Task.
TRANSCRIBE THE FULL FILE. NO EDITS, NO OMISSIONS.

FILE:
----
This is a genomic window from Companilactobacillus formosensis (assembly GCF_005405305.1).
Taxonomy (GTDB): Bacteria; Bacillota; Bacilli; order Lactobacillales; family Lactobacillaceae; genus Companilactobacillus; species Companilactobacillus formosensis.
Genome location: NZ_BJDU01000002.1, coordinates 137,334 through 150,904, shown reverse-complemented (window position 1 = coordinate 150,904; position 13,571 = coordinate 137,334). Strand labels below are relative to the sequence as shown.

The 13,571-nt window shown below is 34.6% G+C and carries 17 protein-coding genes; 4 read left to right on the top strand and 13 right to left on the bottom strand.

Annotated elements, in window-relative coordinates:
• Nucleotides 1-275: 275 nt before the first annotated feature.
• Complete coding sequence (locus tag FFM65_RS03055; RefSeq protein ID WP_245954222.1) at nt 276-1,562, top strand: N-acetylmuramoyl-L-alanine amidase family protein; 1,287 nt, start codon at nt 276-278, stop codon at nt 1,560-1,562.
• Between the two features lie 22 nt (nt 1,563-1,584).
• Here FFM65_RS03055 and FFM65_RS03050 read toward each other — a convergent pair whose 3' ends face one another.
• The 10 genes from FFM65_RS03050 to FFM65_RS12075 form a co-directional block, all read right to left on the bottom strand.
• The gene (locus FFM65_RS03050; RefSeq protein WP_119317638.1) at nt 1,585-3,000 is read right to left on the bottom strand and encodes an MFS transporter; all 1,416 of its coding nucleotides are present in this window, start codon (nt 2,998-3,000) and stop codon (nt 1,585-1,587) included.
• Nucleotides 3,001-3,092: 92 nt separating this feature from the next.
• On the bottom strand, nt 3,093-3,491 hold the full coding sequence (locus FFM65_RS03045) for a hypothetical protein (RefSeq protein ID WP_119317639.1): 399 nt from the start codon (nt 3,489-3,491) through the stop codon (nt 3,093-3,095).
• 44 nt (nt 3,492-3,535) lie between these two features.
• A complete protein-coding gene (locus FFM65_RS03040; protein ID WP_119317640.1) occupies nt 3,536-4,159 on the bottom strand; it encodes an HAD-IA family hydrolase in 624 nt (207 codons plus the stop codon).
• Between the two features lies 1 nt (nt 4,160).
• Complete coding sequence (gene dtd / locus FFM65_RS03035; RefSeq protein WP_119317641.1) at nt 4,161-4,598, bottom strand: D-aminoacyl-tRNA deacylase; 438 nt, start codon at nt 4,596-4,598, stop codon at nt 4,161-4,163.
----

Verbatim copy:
This is a genomic window from Companilactobacillus formosensis (assembly GCF_005405305.1).
Taxonomy (GTDB): Bacteria; Bacillota; Bacilli; order Lactobacillales; family Lactobacillaceae; genus Companilactobacillus; species Companilactobacillus formosensis.
Genome location: NZ_BJDU01000002.1, coordinates 137,334 through 150,904, shown reverse-complemented (window position 1 = coordinate 150,904; position 13,571 = coordinate 137,334). Strand labels below are relative to the sequence as shown.

The 13,571-nt window shown below is 34.6% G+C and carries 17 protein-coding genes; 4 read left to right on the top strand and 13 right to left on the bottom strand.

Annotated elements, in window-relative coordinates:
• Nucleotides 1-275: 275 nt before the first annotated feature.
• Complete coding sequence (locus tag FFM65_RS03055; RefSeq protein ID WP_245954222.1) at nt 276-1,562, top strand: N-acetylmuramoyl-L-alanine amidase family protein; 1,287 nt, start codon at nt 276-278, stop codon at nt 1,560-1,562.
• Between the two features lie 22 nt (nt 1,563-1,584).
• Here FFM65_RS03055 and FFM65_RS03050 read toward each other — a convergent pair whose 3' ends face one another.
• The 10 genes from FFM65_RS03050 to FFM65_RS12075 form a co-directional block, all read right to left on the bottom strand.
• The gene (locus FFM65_RS03050; RefSeq protein WP_119317638.1) at nt 1,585-3,000 is read right to left on the bottom strand and encodes an MFS transporter; all 1,416 of its coding nucleotides are present in this window, start codon (nt 2,998-3,000) and stop codon (nt 1,585-1,587) included.
• Nucleotides 3,001-3,092: 92 nt separating this feature from the next.
• On the bottom strand, nt 3,093-3,491 hold the full coding sequence (locus FFM65_RS03045) for a hypothetical protein (RefSeq protein ID WP_119317639.1): 399 nt from the start codon (nt 3,489-3,491) through the stop codon (nt 3,093-3,095).
• 44 nt (nt 3,492-3,535) lie between these two features.
• A complete protein-coding gene (locus FFM65_RS03040; protein ID WP_119317640.1) occupies nt 3,536-4,159 on the bottom strand; it encodes an HAD-IA family hydrolase in 624 nt (207 codons plus the stop codon).
• Between the two features lies 1 nt (nt 4,160).
• Complete coding sequence (gene dtd / locus FFM65_RS03035; RefSeq protein WP_119317641.1) at nt 4,161-4,598, bottom strand: D-aminoacyl-tRNA deacylase; 438 nt, start codon at nt 4,596-4,598, stop codon at nt 4,161-4,163.